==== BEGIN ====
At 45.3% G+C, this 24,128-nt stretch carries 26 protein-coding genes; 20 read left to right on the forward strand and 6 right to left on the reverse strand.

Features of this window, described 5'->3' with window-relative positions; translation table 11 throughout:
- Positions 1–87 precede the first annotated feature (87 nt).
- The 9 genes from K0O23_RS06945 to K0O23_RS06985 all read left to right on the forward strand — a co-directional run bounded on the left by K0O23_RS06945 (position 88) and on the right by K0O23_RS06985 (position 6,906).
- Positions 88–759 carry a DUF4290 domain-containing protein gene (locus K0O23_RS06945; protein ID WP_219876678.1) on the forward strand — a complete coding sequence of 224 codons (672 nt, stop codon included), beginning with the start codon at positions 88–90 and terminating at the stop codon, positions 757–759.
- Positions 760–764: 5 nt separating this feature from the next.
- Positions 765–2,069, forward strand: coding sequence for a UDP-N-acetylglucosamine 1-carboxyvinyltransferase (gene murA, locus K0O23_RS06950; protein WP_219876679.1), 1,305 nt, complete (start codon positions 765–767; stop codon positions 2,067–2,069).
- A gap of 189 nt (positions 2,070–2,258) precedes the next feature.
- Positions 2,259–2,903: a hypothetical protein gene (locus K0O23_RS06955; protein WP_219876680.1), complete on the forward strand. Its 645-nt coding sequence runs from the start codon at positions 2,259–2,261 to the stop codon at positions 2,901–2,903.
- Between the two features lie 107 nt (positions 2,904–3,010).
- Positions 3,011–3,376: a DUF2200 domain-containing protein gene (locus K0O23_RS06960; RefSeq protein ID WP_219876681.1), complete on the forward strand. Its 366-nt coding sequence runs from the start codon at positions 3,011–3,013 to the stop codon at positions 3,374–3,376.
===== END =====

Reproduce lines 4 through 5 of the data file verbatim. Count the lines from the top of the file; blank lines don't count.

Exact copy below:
- The 9 genes from K0O23_RS06945 to K0O23_RS06985 all read left to right on the forward strand — a co-directional run bounded on the left by K0O23_RS06945 (position 88) and on the right by K0O23_RS06985 (position 6,906).
- Positions 88–759 carry a DUF4290 domain-containing protein gene (locus K0O23_RS06945; protein ID WP_219876678.1) on the forward strand — a complete coding sequence of 224 codons (672 nt, stop codon included), beginning with the start codon at positions 88–90 and terminating at the stop codon, positions 757–759.